The Mouth of Hell; Folly Down revisited


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A hitherto unpublished review of 'Mr. Weston's good wine', by T.F. Powys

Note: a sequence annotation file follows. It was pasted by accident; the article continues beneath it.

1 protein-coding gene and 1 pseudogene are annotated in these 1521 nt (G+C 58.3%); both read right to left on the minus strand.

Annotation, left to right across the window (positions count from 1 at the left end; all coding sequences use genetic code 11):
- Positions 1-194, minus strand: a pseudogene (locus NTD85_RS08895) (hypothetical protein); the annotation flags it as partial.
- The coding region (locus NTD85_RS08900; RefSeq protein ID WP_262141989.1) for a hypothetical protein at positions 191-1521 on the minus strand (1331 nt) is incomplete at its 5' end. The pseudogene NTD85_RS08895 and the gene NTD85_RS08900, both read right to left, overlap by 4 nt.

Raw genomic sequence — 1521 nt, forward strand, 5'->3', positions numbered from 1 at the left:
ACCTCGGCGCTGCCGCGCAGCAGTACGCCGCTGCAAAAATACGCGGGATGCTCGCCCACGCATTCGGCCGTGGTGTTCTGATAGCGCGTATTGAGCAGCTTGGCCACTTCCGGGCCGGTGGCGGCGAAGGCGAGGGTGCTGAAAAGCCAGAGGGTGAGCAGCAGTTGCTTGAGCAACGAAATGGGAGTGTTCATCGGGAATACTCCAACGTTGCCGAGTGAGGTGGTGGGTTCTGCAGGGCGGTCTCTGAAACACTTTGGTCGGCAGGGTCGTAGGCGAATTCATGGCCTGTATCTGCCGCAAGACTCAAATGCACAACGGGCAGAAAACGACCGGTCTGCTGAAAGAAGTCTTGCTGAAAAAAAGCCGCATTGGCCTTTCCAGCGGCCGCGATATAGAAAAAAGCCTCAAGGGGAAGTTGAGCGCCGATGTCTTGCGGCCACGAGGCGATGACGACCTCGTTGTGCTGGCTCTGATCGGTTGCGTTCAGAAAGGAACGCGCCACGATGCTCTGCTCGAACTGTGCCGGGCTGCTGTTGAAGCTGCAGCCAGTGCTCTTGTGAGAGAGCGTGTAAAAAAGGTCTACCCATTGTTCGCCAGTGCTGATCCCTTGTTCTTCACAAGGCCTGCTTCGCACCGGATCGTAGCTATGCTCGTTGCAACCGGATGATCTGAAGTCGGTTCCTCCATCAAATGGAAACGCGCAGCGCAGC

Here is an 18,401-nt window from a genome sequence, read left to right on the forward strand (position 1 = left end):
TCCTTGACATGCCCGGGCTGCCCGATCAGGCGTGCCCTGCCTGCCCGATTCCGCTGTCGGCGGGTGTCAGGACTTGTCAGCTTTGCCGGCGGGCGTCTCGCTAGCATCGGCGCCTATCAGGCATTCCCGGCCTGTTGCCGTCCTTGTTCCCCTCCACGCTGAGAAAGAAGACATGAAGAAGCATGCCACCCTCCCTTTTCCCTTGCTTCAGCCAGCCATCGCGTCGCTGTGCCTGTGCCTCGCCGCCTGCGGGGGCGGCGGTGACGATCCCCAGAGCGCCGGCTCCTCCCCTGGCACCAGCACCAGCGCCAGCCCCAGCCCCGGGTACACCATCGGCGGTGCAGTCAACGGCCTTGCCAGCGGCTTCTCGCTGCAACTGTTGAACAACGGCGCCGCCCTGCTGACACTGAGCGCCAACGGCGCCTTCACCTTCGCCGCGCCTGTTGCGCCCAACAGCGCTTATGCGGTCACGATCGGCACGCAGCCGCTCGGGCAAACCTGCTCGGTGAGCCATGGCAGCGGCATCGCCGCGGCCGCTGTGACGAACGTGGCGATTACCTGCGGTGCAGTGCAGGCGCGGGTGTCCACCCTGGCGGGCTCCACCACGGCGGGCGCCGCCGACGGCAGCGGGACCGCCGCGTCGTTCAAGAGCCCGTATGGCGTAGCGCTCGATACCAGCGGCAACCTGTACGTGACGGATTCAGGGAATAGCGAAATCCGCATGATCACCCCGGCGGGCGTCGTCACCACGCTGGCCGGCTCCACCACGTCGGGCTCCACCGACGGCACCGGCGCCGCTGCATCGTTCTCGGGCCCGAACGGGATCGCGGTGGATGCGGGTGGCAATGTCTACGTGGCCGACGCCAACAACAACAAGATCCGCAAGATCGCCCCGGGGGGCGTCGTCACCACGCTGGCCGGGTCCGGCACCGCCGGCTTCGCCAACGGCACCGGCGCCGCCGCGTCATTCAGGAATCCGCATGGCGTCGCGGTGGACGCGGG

The Mouth of Hell; Folly Down revisited. Sue Bridgwater  It was well over thirty years ago that I first read Mr. Weston’s good wine and in those days I was a fairly conventional Christian believer, of the Methodist persuasion. The book seemed to me then to be shot through with truth and hope and beauty, to sing a hymn of praise rather than telling a story. Returning to it in a PostChristian frame of mind, I still find it compelling, and want to bring it to the attention of those who may not yet have discovered it, for its many strengths and insights. !owever, it is far less simple to me now, and in places terrifying, with hope and despair woven elo"uently through its pages. It resembles nothing so much as a Mediaeval Morality Play, in which !ellmouth gapes open to receive the blasphemers, and !eaven shines above, a promised reward for the faithful. The location of these in, respectively, the back of a #ord van and the lights of an advertising slogan, does nothing to lessen that terror.$ “…. one of the most penetrating statements on the role of the Christian God in the post-Constantinian era.”   This closing sentence of Ronald %lythe&s introduction to the '()* !ogarth reprint of Mr. Weston’s good wine  may perhaps be something of a discouragement to a keen fiction reader, seeking to discover the nature of Powys& book. +et, replete with theological subtleties though it be, Mr. Weston  remains ust that  a work of fantasy, or mythopoeic, fiction. -hat are its pleasures, then, and what are its distinctive "ualities -hy should the modern reader find anything of interest in this /least modern of writers0 i  Sue Bridgwater on  Mr. Weston’s good wine  (This printing 15-12-13)1  #rom the first, it is clear that we are not in a novelistic world, despite Powys& choice of a title from that most novelistic of writers,  1ane 2usten. 2lthough the book opens with a description of a /#ord car, of a type that is commonly used,0 parked in the high street of a country town in '(34, the story soon carries the reader beyond the commonplaces of historical time and geographical location. /-riting as an allegorist or fabulist rather than any sort of conventional realist0 ii , Powys lays before us the unfolding of a cosmic event5 the visit of the Creator to !is creation, the passing of a night in an 6nglish country village that e7tends into 6ternity.-hat readerly pleasures can be found in this #irstly, that delight in discovering the threads of the wellwoven 2llegory 8 always a clever device for an author to employ, as it draws the reader in by boosting his or her own sense of cleverness. The plot and its symbolisms are all worked out so satisfactorily. Mr. -eston, the silverhaired winemerchant purveying 9ark and :ight wine, is ;od, the purveyor of death and of love. !is travelling companion and assistant, Michael, who /had risen to high distinction in the firm, having once, by his strength and courage, "uelled a mutiny that arose amongst the workers in Mr. -eston&s bottling department0 iii , is of course Michael the 2rchangel, overthrower of :ucifer. Mr -eston /had once written a prose poem that he had divided into many books0 iv  and so on. <econdly, there is the pleasure that may be found in less esoteric forms of #antasy writing5 the triumph after perilous struggles, of ;ood over 6vil. 2nd thirdly, the humour. #or surely no work of pure  Theology was ever so packed with humour as is Mr. Weston’s good wine . $ Sue Bridgwater on  Mr. Weston’s good wine  (This printing 15-12-13)2   Turning first to the eternal struggle between ;ood and 6vil5 it soon strikes the reader that the boundaries between these are not set where a mainstream Christian believer might be e7pected to set them. =or are they closely correspondent to what a 3' st  century reader might believe '(3>s sensibilities and public morality to be. Powys has his own uni"ue take on this battle.2t the time of Mr. -eston&s visit, the village of #olly 9own lies in a sort of moral mist like the valley&s meteorological mists that sometimes hide it from sight. -ithin it the characters blunder and stumble about, influenced now by /good0 and now by /evil0. The Rector, =icholas ;robe, has lost his faith following the death of his wife, and although he continues to treat his parishioners in a /gentle and loving0 v  manner, there is some sense that it is this vacuum in his soul which has in part led to the moral vacuum in the community.?f the commonplace temptations of country village life, the two predominant ones 8 drink and carnality 8 are omnipresent, but both imbibing and se7uality are presented in a deeply ambivalent way. The unnaturally long evening passed in the Pub is almost sacramental in its effect on the people who e7perience it, while the symbolism of drinking wine is replete with goodness and salvation. <e7ual appetite and physical congress are not seen as depraved in themselves but may in the right circumstances be holy and pure. Indeed, when we are shown in Mr. ;robe&s memory the nature of his lost beloved wife, she is far from the traditional /@icar&s wife0 stereotype and e7udes an earthy and innocent se7uality that is transformed in her daughter to a spiritual intensity.<he had with her all the wild, naughty ways of a spoilt child that knew nothing, only love, and he loved her the more, of course, because that was all that she cared for. <he was never tired of laughing at him, and he, good man, liked to be laughed at. vi Sue Bridgwater on  Mr. Weston’s good wine  (This printing 15-12-13)3   !owever, the e7ploitative and cruel aspects of se7ual demands and of the abuse of power are clearly present, employed as traps and snares by the maleficent and treated too casually by the thoughtless and selfish. The three characters most clearly on the side of /good0, in that Mr. -eston&s approval of them is obvious, are the Rector5 his daughter  Tamar5 and :uke %ird. These run a gamut of types of religion. Mr. ;robe is the professional, with his painful secret at his heart. :uke %ird is the holy fool, striving to model himself on <t. #rancis and preaching to the rather surprised beasts of the local fields. Tamar is the mystic, seeking always the apotheosis of ecstasy5 she /knows0 that one day her 2ngel will come to her.?n the side of evil, the most pernicious and cruel, e7ultant in the depths of her own evildoing, is Mrs. @osper. !er own disappointment with life has curdled within her and grown into hatred of all young and innocent girls5 she gives over her parlour to the young <"uires so that they may debauch the village maidens, and dispatches her neglected husband to the pub in order to do so. ?ne of the young women, 2da Aiddle, has killed herself in despair after her betrayal. Tamar&s maid,  1enny %unce, loved by :uke %ird, is in grave danger of falling into Mrs. @osper&s clutches. +et Mrs. @osper is not held in contempt in the village. Instead she has managed to deflect the blame for the seduction of the young women onto the Parish Clerk, Mr. ;runter. <ince this unust notion of himself as an inveterate seducer of young girls gives him a certain cachet among the other villagers, he does not seek to deny it.Into this tangle of conflict come Mr. -eston and Michael.  Through their actions, good comes to many who suffer and yearn5 though in two cases, the good is brought by 9eath. 2fter a visit from Mr. -eston, Mr. ;robe sits in his study during the artificially lengthened evening brought about by the intrusion of eternity into Sue Bridgwater on  Mr. Weston’s good wine  (This printing 15-12-13)4  time. !e passes that evening /9rinking the light wine05 this is e7plicitly shown to be an allegorical reference to reading the %ible. vii  /The wine filled him with a gentle melancholy  a mood in which one could live graciously, in which one could die contentedly.0 2fter reac"uainting himself with the te7t that was formerly central to his faith, he regains his vanished belief that after death he will see his lost wife 2lice again, and on Mr. -eston&s return visit Mr. ;robe asks for a draught of the 9ark -ine 8 he dies.Meanwhile, under the oak tree in the centre of the village where so many young girls have been dishonoured, Tamar too has entered into her longedfor ecstasy, embracing Michael and drinking some of Mr -eston&s wine 8 we are not told whether the :ight or the 9ark. The pair are then married in the parish church by Mr. -eston himself, and return to the oak tree. :ater it is struck by lightening and split in two.  Tamar is caught in the lightening and dies in her newwed ecstasy 8 two angels come and carry her directly to heaven. It remains unclear whether the bonding between Tamar and Michael is in fact physical or se7ual in any way, or rather a spiritual e"uivalent of passionate physical love.%y contrast, Mr. -eston saves :uke from loneliness, and 1enny from corruption, by a liberal application of his :ight wine. Mr %unce swears that :uke shall not have his daughter in marriage until the well outside :uke&s cottage door is filled with wine instead of water. #ortunately this declaration is made at an apposite time, since Mr. -eston is at hand and has only to repeat an already wellknown miracle. !e e7tracts from :uke a promise to drink more of his good wine, the wine of love, for he has perceived that the simple :uke has need of 1enny&s commonsense to partner him through life. They are married by Mr. -eston in the parlour, and sent off to the most conventional of the three /!appy endings0 in the book. viii Mr. -eston&s udgments upon the deserved fates of the wicked Sue Bridgwater on  Mr. Weston’s good wine  (This printing 15-12-13)5